Local

BeltLine Progresses, But It’s Behind On Affordable Housing

In this Nov. 20, 2012 photo, a section of old rail tracks is preserved next to the Atlanta BeltLine as the midtown skyline stands in the background in Atlanta. Since an Atlanta nonprofit opened a 2.25-mile-long paved trail east of downtown last month, it has attracted a steady stream of joggers, dog-walkers and cyclists to take in spectacular views of the skyline as well as a slice of established neighborhoods that were once only seen by riding a freight train. The Eastside Trail is the latest and most visible phase of the Atlanta BeltLine, an ambitious $2.8 billion plan to transform a 22-mile railroad corridor that encircles Atlanta into a network of parks, trails, public art, affordable homes and ultimately streetcars. (AP Photo/David Goldman)
In this Nov. 20, 2012 photo, a section of old rail tracks is preserved next to the Atlanta BeltLine as the midtown skyline stands in the background in Atlanta. Since an Atlanta nonprofit opened a 2.25-mile-long paved trail east of downtown last month, it has attracted a steady stream of joggers, dog-walkers and cyclists to take in spectacular views of the skyline as well as a slice of established neighborhoods that were once only seen by riding a freight train. The Eastside Trail is the latest and most visible phase of the Atlanta BeltLine, an ambitious $2.8 billion plan to transform a 22-mile railroad corridor that encircles Atlanta into a network of parks, trails, public art, affordable homes and ultimately streetcars. (AP Photo/David Goldman)
Credit David Goldman / Associated Press

    

So far on the BeltLine, 6.75 miles of trails are completed, and nearly 10 more miles are on the way, according to BeltLine officials who presented their progress to an Atlanta City Council committee Tuesday.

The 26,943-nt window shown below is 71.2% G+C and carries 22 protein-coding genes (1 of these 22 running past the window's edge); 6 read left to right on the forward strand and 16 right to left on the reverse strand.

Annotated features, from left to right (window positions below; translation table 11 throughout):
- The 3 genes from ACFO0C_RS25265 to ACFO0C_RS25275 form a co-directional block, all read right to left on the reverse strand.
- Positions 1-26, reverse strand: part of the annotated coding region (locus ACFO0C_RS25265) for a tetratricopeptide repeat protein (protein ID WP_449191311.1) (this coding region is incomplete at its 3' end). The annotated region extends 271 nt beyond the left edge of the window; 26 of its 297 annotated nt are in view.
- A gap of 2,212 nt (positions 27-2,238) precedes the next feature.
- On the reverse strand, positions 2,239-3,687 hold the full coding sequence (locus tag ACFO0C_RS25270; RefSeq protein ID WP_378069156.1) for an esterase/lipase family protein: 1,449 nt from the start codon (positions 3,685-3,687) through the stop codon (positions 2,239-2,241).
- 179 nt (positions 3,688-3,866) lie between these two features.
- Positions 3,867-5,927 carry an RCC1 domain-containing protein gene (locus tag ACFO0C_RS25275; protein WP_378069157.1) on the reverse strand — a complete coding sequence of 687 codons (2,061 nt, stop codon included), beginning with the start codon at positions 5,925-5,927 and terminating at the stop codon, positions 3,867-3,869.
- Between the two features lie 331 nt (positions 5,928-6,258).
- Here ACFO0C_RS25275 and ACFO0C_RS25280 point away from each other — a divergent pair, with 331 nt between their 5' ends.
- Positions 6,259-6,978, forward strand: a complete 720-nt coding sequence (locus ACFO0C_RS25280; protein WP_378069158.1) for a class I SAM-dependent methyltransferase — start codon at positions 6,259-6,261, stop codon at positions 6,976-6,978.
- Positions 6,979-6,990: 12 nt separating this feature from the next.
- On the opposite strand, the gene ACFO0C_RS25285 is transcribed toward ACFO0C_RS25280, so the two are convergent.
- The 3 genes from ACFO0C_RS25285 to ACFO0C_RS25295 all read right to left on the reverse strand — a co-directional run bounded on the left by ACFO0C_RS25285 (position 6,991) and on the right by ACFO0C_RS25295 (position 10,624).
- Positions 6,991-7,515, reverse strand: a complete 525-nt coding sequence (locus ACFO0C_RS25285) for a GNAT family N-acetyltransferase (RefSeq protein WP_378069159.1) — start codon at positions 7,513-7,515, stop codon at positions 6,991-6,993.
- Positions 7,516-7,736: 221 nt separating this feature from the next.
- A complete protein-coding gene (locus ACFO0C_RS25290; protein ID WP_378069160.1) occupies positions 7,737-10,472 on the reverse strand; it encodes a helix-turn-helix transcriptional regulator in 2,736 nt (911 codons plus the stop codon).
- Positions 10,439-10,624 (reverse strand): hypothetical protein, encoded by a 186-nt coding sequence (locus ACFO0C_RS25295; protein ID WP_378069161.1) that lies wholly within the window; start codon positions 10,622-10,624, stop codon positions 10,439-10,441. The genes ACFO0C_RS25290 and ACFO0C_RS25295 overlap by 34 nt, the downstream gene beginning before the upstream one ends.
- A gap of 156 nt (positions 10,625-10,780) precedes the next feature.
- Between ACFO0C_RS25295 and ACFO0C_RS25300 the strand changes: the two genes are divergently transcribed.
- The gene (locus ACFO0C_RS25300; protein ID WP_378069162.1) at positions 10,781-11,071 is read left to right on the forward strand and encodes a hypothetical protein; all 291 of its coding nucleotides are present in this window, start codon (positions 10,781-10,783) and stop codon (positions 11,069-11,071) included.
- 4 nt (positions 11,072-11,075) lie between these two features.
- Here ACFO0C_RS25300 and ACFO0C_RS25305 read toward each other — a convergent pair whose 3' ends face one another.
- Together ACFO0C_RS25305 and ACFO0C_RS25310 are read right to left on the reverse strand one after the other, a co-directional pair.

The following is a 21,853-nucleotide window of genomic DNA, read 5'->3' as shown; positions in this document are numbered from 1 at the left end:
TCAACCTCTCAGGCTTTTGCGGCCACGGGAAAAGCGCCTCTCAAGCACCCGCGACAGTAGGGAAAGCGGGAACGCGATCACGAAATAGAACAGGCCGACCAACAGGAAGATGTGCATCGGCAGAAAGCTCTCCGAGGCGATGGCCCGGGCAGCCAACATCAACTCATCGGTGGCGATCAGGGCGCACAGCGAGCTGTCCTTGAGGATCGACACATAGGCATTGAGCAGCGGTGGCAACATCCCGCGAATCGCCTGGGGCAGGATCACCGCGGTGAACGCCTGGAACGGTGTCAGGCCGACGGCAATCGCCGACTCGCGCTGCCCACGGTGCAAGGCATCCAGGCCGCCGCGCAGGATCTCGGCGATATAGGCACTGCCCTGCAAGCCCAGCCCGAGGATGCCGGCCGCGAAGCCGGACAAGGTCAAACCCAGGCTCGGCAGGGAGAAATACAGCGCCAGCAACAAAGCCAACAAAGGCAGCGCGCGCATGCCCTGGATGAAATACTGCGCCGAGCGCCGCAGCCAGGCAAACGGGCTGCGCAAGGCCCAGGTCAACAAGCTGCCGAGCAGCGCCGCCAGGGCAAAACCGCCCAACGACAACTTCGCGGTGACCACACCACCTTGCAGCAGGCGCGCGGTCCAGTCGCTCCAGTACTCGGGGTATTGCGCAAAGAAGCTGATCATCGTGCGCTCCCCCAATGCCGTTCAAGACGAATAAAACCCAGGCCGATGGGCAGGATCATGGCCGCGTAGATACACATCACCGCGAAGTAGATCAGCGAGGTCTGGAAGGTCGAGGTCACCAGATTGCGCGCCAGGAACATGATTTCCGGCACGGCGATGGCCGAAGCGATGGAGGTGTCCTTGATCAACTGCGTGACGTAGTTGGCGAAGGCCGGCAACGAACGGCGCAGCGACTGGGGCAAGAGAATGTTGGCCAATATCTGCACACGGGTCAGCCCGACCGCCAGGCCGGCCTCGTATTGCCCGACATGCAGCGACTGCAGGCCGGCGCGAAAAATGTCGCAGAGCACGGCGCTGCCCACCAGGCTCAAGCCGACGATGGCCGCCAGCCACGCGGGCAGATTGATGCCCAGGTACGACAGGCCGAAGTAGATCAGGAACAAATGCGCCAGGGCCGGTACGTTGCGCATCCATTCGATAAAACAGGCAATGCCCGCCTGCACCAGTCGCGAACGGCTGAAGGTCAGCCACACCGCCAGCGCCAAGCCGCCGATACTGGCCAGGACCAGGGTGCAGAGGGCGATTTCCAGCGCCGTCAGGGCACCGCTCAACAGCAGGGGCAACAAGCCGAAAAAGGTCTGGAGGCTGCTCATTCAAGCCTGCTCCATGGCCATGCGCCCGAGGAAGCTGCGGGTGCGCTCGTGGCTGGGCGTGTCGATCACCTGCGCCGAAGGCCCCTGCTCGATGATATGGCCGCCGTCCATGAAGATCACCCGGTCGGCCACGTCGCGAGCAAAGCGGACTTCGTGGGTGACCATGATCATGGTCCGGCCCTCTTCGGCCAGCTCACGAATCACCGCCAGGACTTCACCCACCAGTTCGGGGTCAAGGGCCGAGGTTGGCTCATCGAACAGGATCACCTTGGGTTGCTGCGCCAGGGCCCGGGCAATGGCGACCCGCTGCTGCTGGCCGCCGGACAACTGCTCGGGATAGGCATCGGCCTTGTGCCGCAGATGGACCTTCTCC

The Westside Trail, around Adair Park and West End, is under construction now.

On the eastside, work is expected to begin on an extension to the existing trail later this year.

The project’s first urban farm is up and running and its second skate park is under construction. BeltLine officials are beginning the design process for a stage in Reynoldstown, and there’s talk about special BeltLine benches.

But not everything is buzzing along. The transit element is behind schedule, and the project is also behind on its affordable housing goals.

City Council members focused on the affordable housing issue.

“If you’re a family and you live on the westside of town,” said Kwanza Hall, “and you’re expecting to see the BeltLine come to your neighborhood right off of Langhorn, and as soon as it comes then all of the amenities come, but you can’t live in the neighborhood anymore. And actually, the amenities that come are at a much higher price point than you can afford if you do still live there.”

The entire project is expected to be finished around 2030.